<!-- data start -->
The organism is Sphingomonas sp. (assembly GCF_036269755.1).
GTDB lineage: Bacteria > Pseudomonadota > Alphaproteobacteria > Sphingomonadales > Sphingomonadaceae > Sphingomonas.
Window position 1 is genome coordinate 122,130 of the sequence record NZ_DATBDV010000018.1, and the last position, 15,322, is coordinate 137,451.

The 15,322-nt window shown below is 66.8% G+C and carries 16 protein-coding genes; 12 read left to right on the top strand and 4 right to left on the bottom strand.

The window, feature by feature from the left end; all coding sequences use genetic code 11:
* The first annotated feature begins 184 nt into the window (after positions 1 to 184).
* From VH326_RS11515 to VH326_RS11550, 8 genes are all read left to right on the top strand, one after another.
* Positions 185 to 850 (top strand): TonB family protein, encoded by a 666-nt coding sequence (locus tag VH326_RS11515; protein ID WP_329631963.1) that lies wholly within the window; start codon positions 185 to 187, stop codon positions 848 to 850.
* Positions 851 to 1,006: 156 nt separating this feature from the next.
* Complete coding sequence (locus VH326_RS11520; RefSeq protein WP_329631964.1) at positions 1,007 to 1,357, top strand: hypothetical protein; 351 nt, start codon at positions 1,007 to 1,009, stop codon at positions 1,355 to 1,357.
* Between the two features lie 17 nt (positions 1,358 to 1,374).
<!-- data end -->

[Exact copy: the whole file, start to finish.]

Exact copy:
The organism is Sphingomonas sp. (assembly GCF_036269755.1).
GTDB lineage: Bacteria > Pseudomonadota > Alphaproteobacteria > Sphingomonadales > Sphingomonadaceae > Sphingomonas.
Window position 1 is genome coordinate 122,130 of the sequence record NZ_DATBDV010000018.1, and the last position, 15,322, is coordinate 137,451.

The 15,322-nt window shown below is 66.8% G+C and carries 16 protein-coding genes; 12 read left to right on the top strand and 4 right to left on the bottom strand.

The window, feature by feature from the left end; all coding sequences use genetic code 11:
* The first annotated feature begins 184 nt into the window (after positions 1 to 184).
* From VH326_RS11515 to VH326_RS11550, 8 genes are all read left to right on the top strand, one after another.
* Positions 185 to 850 (top strand): TonB family protein, encoded by a 666-nt coding sequence (locus tag VH326_RS11515; protein ID WP_329631963.1) that lies wholly within the window; start codon positions 185 to 187, stop codon positions 848 to 850.
* Positions 851 to 1,006: 156 nt separating this feature from the next.
* Complete coding sequence (locus VH326_RS11520; RefSeq protein WP_329631964.1) at positions 1,007 to 1,357, top strand: hypothetical protein; 351 nt, start codon at positions 1,007 to 1,009, stop codon at positions 1,355 to 1,357.
* Between the two features lie 17 nt (positions 1,358 to 1,374).